LINN Energy Still Has Bargain Potential

 | Dec 11, 2013 | 12:00 PM EST  | Comments
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bbep

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memp

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mcep

It has been a rough ride in 2013 for investors who have been long Linn Energy (LINE). Back in February, management announced its transformative acquisition of Berry Petroleum. While analysts were excited about the prospect, attacks from both vocal hedge funds and a major magazine ensued.

Then, in July, Linn announced that the Securities and Exchange Commission had opened an informal inquiry into the company's hedging strategy, pending acquisition and a few other things. Units of the partnership tumbled, diving to as low as $22 in August.

Thankfully, things have since gotten better. In late October, the SEC announced it had no further comment regarding Linn's acquisition of Berry. Investors took that as a sign that the worst was over and began frantically getting back in. Units of LINE now sit at just under $31. But is Linn still a good bargain?

A cursory glance would seem to indicate that it isn't. Based on 2013 guidance, LINE units trade at almost 11x discounted cash flow. That is a good bit higher than BreitBurn Energy (BBEP) at just below 10x. Memorial Production Partners (MEMP) trades even lower at 9.2x, and Mid-Con (MCEP) sits at a very low 8.6x this year's DCF guidance. In addition, Linn's DCF coverage ratio for the year is a razor thin 1.01x distributions. Most other names in this space provide coverage of at least 1.05x. Some of the better performers this year, such as BreitBurn, Memorial and Mid-Con, all have annual coverage ratios of over 1.1x DCF right now.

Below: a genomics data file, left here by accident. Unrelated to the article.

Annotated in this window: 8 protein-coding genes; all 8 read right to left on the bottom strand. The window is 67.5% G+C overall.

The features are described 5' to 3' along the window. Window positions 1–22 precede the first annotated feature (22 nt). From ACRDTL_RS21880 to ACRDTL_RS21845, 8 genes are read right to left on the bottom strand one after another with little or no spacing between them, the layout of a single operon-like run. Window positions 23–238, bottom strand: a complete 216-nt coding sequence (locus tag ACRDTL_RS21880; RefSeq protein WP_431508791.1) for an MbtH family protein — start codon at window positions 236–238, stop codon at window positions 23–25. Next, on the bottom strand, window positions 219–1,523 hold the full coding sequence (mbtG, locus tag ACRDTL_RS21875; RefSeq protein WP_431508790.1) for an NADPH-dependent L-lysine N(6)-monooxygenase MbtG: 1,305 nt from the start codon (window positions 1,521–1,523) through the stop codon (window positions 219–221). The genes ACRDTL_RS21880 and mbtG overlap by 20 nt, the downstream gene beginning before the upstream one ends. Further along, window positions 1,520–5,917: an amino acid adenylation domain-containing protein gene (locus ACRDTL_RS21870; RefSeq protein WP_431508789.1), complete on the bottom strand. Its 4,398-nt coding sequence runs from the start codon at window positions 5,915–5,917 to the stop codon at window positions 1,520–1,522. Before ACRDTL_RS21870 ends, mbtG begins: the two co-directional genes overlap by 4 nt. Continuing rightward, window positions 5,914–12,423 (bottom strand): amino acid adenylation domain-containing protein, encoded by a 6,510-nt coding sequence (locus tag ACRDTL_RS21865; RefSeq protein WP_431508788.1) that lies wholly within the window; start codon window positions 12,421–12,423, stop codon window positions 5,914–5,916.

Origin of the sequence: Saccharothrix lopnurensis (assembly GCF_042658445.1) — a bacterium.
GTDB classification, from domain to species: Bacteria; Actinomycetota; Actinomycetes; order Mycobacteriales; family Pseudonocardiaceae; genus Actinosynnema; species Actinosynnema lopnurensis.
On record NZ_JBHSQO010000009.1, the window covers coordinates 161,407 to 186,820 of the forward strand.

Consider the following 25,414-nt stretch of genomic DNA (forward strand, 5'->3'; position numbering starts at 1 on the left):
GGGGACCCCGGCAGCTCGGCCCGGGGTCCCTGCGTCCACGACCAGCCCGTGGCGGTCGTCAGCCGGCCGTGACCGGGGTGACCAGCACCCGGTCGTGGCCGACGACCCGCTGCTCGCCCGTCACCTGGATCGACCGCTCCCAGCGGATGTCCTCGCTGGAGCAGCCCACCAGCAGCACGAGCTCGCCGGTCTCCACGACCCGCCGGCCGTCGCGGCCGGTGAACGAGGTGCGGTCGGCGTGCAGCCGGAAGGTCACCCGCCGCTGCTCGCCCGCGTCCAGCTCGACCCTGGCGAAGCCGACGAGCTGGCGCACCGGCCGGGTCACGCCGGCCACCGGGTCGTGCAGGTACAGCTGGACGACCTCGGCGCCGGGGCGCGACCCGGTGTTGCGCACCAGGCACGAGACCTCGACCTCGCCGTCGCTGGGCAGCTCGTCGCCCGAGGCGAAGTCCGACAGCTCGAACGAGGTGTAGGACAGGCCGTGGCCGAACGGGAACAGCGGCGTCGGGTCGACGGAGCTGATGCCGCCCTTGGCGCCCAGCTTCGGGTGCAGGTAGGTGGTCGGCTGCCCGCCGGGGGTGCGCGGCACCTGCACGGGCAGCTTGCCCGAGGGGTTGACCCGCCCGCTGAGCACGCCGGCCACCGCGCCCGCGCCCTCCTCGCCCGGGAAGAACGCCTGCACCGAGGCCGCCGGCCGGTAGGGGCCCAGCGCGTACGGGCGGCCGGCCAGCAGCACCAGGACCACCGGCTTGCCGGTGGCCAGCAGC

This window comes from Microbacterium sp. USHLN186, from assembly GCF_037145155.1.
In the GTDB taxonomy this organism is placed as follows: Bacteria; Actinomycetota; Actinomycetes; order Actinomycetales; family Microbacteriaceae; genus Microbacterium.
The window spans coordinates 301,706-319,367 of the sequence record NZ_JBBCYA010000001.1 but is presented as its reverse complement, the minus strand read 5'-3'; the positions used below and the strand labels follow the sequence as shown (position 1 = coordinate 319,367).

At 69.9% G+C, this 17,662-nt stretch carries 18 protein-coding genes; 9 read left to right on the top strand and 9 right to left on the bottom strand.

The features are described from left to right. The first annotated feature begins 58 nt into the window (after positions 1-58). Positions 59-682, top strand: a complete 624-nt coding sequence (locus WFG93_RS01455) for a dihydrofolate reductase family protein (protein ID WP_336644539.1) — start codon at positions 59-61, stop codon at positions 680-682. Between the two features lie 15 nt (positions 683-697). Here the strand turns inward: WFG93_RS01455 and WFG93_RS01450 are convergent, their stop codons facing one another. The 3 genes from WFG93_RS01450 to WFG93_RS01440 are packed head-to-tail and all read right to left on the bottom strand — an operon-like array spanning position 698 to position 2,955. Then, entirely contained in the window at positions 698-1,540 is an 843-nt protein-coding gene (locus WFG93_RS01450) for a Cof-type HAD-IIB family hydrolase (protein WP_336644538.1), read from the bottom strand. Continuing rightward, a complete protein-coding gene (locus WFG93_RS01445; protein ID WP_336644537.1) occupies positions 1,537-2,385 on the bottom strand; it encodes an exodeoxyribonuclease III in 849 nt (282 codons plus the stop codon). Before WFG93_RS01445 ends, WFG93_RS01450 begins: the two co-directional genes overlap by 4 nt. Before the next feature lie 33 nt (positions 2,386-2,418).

While it may not be the distressed bargain that it was a few months ago, we should consider a few important things about Linn. The company has huge acreage positions in two places that the other partnerships have difficulty acquiring in: the Permian Basin and the San Joaquin Valley. Both places provide high margin oil. Both have solid growth potential through enhanced recovery methods, which could extend the lives of these fields substantially. After the Berry acquisition is approved, which looks increasingly certain, Linn's position in both the Permian and San Joaquin Valley will be unrivaled by other MLPs.

Management expects to organically grow production by high single-digits for at least the next few years. Nearly all of this growth will come from oil. Other MLPs cannot match this kind of oil-heavy growth. Not organically at least. Where is all this growth coming from? While Texas and California make up the bulk of Linn's oil production growth, there is also some very substantial, double-digit growth coming from the Uinta Basin in Utah.

So yes, there may be better values than Linn Energy right now. And these better values are not necessarily sub-par names, either. Many of these cheaper names have safer distributions and comparable margins. However, when we look at the long-term growth prospects coming out of some key spots, and consider the life-expanding enhanced recovery potential on top of that, Linn is a very unique name among upstream MLPs.

If your horizon is over five years, Linn may still be the best name, despite the higher valuation. At about 11x earnings and at a yield of over 9.5%, Linn is still a fine place to start.         

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